Installing Ubuntu in VirtualBox on a Windows 7 Host

It’s Sunday afternoon and Deb is feeling poorly…but not so poorly that she’s not offering considerable editorial input into this post. In between the sniffles and requests for lemsip etc…she’s throwing in various comments relating to various icons from the sci-fi genre. To be fair, I have borrowed her laptop as it’s the only one in the house running Windows 7.
I will attempt to minimize the in-jokes and references but I thought I’d better go on record and report the fact that I am under some duress here. Honestly, some people are soooo geeky !

What I want to do in this post is to go through :

  • setting up VirtualBox and running Ubuntu as a guest os
  • getting the Guest desktop to display in a full screen
  • getting the Number Keypad to work in the VM
  • setting up a directory so that files can be shared between guest and host

The Three Laws

Just a quick note about terminology.
Host – is the Windows 7 OS that we’re going to install all this stuff on
Guest – is the Ubuntu machine that we’re going to be running in the Virtual Machine

To boldly go…

The first steps in our brave new (virtual) world ( don’t worry, she’s got to go to the loo sometime), is to install the Oracle VirtualBox VM. You can get it from here.

Next, we need to get a copy of Ubuntu. Best bet is to use the latest Long-Term Support version ( currently Ubuntu 10.04.2) from here.

Just follow the wizard steps to install VirtualBox.

When you configure the new VM through the wizard, select the appropriate Operating System ( in this case, Linux) and Version (Ubuntu) then accept all of the other defaults for now.

It's just an empty shell...for now

When you actually start the new VM for the first time, you’ll be presented with the First Run Wizard. Moving swiftly on ( before Deb gets in with any Harry Potter references), you’ll get a screen asking you to Select Installation Media.
Just select the Ubuntu iso you downloaded earlier.

A Wizard's Staff has a knob on the end...

Once you get Ubuntu desktop up, then click the install icon on the desktop. Note – at this point, you’re Numeric Keypad will not be working. We’ll fix this a bit later, but for now, you need to use the number keys above the letters on your keyboard.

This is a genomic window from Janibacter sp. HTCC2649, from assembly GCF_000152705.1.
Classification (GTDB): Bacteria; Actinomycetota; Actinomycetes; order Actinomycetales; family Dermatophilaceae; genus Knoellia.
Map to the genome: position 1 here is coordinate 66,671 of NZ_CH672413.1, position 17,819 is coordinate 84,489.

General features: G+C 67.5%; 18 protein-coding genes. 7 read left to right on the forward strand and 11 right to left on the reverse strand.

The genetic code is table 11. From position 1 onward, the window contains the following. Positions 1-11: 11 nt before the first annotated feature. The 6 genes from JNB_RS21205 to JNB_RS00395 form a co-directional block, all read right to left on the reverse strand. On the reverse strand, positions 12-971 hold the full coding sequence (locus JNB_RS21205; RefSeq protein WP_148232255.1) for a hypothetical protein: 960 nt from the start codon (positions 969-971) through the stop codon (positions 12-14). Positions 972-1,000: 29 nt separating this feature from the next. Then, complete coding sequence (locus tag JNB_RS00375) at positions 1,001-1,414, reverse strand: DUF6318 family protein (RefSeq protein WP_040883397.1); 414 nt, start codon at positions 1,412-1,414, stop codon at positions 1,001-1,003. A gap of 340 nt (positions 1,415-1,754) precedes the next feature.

Once you’ve done this, you need to make sure that the virtual cd/dvd is removed from the virtual cd/dvd drive before you virtually re-start the virtual machine. Hmmm, no response. Somehow I think she may not have seen Tron.
Anyway, the easiest way to do this is to go to the VirtualBox Devices Menu, select CD/DVD Devices / Remove Disk From Virtual Drive
When you reboot, you should now be running the installed version of Ubuntu and not just the live CD image in the VM.

We can rebuild him….

Moving swiftly on from Deb’s musings on the subject of exactly which bits of Steve Austin were bionic, the next step is to install Guest Additions in Ubuntu.
Before doing this it’s a good idea to run Update Manager in the Ubuntu guest ( System / Administration / Update Manager). This is because, if you have a linux kernel update, it does tend to mess up the Guest Additions installation and require a re-install.
With Ubuntu up and running in the VM, go to the VirtualBox Devices Menu and select Install Guest Additions.
This should load a CD into the virtual drive. You then need to navigate to the cd in Nautilus ( Places / Computer/ CD/DVD Drive) and then click autorun.sh. When prompted, just click the Run button.

Once the installation is complete, do a shutdown of the virtual machine ( removing the virtual CD/DVD first).

Virtually removing the virtual disk

I canna change the laws o’ physics

However, we can now start to address some of the issues with which we are currently faced.

First up is getting the Ubuntu Guest to display fill-size in fullscreen mode. This is especially useful if you happen to have two monitors at your disposal as you’ll be able to use one for the host and one for the guest.

With Ubuntu shut down, amend the Display settings for the VM in VirtualBox. The Video Memory should be set to 64MB and the Enable 3D Acceleration checked.

amend the display settings

Now, when you go into the Ubuntu System Menu and select Preferences / Monitor, Ubuntu should recognize the monitor type VBX. Additionally, you’ll also be able to increase the resolution to something in-line with what’s running on the host.

Once these changes have been made, switching the VM to fullscreen mode ( VirtualBox Menu, Machine / Fullscreen) should now result in the desktop taking up all of the available real-estate.

The Numeric Keypad can also be enabled by means of settings in the Ubuntu System/Preferences Menu. This time, go to Keyboard.
First of all, in the Mouse Keys tab, uncheck Pointer can be controlled using the keypad.

Secondly, in the Layouts tab, click Options… and under Numeric Keypad Layout Selection check Legacy. The Number pad should now work.

Ubuntu Keyboard settings

Sub-space transmissions

Although the clipboard is set to be bi-directional by default, it would seem that, with the Win7 host / Ubuntu guest combination at least, you can only cut and paste from the Host to the Guest and not the other way around.

You can, however, set one or more host directories to be visible to the guest OS and use this as a means of transferring files between the two.